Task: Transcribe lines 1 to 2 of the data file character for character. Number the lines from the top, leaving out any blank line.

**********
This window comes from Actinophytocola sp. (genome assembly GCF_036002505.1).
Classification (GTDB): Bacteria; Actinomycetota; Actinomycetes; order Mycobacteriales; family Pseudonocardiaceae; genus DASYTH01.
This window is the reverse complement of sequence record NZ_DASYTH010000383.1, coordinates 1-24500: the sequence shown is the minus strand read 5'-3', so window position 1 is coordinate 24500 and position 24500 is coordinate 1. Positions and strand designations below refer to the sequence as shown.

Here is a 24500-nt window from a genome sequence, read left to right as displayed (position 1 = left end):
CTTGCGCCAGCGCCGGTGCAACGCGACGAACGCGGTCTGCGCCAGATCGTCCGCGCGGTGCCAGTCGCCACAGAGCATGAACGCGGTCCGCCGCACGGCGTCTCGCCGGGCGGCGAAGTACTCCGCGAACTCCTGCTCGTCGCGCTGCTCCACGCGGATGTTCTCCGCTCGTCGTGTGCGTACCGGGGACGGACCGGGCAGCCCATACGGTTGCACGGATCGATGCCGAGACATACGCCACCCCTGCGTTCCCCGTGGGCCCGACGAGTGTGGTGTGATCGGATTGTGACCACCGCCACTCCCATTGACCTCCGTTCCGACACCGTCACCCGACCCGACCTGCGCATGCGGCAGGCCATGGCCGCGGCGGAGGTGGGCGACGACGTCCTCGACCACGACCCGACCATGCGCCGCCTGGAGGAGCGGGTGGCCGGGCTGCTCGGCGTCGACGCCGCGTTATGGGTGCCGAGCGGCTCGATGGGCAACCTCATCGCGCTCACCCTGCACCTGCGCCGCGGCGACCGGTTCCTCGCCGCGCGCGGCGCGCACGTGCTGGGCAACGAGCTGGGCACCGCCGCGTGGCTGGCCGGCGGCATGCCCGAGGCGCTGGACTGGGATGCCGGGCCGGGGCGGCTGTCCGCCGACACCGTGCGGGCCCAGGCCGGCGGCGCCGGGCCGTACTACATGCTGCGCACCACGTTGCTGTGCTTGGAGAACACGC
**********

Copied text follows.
This window comes from Actinophytocola sp. (genome assembly GCF_036002505.1).
Classification (GTDB): Bacteria; Actinomycetota; Actinomycetes; order Mycobacteriales; family Pseudonocardiaceae; genus DASYTH01.